Having studied law in both the United Kingdom, and in France, Sebastien Pepin was already on course for a career in international law when he joined Vanderbilt’s LL.M. program. Born in the U.K., Pepin studied in both England and France, his father’s native country, from Haute Savoie, while growing up. His bicultural background was one reason he chose to study law at university. “A law degree opens up the field to many professions,” he said.
Pepin’s desire to pursue international law practice first led him to earn an LL.M. at the University of Leiden in the Netherlands after earning law degrees in both the U.K. and France through a program offered by King’s College in London in conjunction with the University of Paris. He also worked at the International Criminal Court in the Netherlands on the team defending former Côte d’Ivoire President Laurent Gbagbo, and with three law firms in Paris in the international arbitration departments.
To complete his studies, he wanted to earn an LL.M. at an American law school. “The American legal system is unique—it is fundamentally different from any other country,” he said. “The way the different branches of government interact to perform checks on each other is very different from the systems in Britain and France. I wanted to better understand the governmental structure that underlies U.S. international decision-making and benefit from a first-rate education in international and foreign affairs matters.”
Pepin’s interest in the constitutional underpinnings of U.S. foreign relations led him to take Foreign Affairs with Professor Ingrid Wuerth in his fall semester. “Professor Wuerth’s teaching style is outstanding—she really challenges you to go deeper into your analysis of the topics and cases,” he said. “The conversation in class was extremely stimulating and thought-provoking, and the course provided me with a thorough grasp of the strengths and limitations of the federalist system which help understand the U.S. perspective on international legal issues.”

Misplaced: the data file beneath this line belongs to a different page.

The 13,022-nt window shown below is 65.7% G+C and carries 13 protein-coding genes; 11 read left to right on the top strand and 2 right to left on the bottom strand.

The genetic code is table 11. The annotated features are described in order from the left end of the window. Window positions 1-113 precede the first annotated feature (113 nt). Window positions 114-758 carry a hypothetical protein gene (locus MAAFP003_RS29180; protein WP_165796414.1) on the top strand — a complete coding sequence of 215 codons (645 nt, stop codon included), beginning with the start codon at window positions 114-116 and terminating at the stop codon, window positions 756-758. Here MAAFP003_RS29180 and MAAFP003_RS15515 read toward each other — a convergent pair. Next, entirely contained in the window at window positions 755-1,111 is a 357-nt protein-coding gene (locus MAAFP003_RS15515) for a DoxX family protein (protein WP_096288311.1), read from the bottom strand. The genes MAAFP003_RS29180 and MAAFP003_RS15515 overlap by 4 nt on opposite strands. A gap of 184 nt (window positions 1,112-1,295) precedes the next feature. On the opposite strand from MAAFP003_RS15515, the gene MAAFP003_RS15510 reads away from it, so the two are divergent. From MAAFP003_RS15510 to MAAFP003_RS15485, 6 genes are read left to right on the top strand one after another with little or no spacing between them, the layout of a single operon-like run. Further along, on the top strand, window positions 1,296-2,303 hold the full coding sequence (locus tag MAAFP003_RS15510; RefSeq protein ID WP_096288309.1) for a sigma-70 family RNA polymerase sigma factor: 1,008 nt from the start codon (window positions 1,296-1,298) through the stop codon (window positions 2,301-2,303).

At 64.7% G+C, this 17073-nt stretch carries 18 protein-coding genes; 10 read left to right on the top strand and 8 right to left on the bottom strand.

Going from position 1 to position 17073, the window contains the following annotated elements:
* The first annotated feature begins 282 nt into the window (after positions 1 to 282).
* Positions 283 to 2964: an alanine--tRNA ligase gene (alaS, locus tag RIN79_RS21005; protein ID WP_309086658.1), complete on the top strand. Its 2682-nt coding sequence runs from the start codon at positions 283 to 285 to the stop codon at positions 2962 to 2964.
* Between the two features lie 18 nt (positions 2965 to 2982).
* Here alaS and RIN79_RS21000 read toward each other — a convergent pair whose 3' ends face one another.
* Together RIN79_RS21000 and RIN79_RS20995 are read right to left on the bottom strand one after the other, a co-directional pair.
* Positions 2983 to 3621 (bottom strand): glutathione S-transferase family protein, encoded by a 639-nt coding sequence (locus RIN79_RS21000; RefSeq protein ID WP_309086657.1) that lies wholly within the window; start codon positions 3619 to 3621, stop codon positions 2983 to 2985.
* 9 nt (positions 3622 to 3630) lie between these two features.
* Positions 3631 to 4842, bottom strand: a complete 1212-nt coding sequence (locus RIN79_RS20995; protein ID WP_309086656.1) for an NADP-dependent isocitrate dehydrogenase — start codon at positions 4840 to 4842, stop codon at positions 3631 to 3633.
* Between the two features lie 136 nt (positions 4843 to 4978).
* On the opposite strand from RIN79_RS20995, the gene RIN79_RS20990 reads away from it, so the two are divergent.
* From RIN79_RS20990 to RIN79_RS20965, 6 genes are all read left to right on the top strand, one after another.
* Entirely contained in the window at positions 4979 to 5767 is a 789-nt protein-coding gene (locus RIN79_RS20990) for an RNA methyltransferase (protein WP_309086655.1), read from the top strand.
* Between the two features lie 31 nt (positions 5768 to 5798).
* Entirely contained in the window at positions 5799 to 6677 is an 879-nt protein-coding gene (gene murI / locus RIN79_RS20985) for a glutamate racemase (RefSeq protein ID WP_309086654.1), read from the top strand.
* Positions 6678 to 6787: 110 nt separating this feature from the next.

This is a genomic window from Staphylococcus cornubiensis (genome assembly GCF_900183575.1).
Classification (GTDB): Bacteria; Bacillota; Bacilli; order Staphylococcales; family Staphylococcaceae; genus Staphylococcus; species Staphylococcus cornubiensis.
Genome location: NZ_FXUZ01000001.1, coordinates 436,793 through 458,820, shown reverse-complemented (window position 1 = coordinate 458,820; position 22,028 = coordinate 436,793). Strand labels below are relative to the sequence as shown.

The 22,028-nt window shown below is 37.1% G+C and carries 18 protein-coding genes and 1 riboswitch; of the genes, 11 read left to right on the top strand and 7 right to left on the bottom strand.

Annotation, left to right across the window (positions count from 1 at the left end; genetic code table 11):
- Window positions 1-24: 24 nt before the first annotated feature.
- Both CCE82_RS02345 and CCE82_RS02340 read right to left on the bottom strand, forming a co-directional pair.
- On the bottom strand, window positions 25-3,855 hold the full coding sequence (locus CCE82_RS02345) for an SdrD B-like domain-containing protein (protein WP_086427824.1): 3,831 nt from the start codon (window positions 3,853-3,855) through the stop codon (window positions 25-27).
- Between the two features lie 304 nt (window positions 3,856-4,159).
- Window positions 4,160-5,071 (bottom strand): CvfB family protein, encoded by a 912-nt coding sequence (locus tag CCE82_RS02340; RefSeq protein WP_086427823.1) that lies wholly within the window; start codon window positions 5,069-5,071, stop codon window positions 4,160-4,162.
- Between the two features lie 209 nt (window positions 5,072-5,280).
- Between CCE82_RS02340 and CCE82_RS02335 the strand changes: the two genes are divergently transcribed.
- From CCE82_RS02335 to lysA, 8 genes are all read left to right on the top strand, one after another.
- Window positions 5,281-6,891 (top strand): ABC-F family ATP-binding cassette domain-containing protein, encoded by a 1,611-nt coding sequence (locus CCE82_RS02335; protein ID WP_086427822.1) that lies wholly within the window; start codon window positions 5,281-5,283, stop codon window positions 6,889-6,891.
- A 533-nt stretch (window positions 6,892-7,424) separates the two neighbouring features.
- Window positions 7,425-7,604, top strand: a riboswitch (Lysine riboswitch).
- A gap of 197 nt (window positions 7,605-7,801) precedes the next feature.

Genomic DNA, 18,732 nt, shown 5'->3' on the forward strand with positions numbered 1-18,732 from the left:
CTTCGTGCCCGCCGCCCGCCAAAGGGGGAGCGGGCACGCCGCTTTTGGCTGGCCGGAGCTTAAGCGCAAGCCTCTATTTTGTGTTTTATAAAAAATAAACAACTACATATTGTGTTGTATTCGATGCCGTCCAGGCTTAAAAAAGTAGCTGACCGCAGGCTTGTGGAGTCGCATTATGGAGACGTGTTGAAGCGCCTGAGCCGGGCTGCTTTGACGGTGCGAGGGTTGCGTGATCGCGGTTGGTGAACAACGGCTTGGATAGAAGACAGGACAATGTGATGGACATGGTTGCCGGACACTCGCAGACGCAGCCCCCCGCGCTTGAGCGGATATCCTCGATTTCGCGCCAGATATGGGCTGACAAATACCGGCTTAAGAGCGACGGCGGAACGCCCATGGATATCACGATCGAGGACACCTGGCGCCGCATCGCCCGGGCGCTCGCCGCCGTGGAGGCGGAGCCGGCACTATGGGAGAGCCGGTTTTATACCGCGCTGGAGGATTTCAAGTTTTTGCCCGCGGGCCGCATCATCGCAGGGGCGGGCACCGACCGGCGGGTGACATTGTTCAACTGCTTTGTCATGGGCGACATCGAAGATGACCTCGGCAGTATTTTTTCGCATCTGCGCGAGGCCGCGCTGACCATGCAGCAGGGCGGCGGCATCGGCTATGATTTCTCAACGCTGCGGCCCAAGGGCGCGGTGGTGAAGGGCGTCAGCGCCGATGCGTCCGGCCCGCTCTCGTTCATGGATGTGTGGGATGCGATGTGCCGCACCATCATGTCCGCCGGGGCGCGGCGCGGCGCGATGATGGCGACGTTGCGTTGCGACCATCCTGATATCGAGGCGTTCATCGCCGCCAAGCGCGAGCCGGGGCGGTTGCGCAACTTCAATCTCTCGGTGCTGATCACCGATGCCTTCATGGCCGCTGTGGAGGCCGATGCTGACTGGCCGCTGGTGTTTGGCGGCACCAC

During the spring semester, Pepin took Constitutional Law I with Professor James Blumstein, a prominent constitutional law scholar, and the International Law Practice Lab with Professor Michael Newton, which gave him “a wholly new perspective on human rights law.”
One aspect of his classes Pepin particularly enjoyed was the Socratic method. “That fear of being put on the spot really encourages you to do the reading,” he laughed. “The Socratic method can seem daunting at first, but it paved the way for great class discussions and pushed us to really master the material.”
Small classes also contributed to Pepin’s educational experience at Vanderbilt Law. “I liked having classes—often small, intimate ones—with American students, which allowed me to build close relationships with my classmates and professors,” he said. “The collaborative work I did in classes here will help me deal with different situations in the workplace. Vanderbilt taught me the value of being engaged in your surroundings and the benefits of participating in the community in which you find yourself.”
Pepin describes Nashville, which is Tennessee’s state capital, as “a new and exciting international hub”—a good place for students to spent a year. “Nashville is growing, and the excitement surrounding the city and what it holds for the future creates a buzz and attracts people from all over the place,” he said.
After earning his LL.M. at Vanderbilt, Pepin plans to sit for the New York Bar examination and then focus on international arbitration at a firm in Europe or the U.S.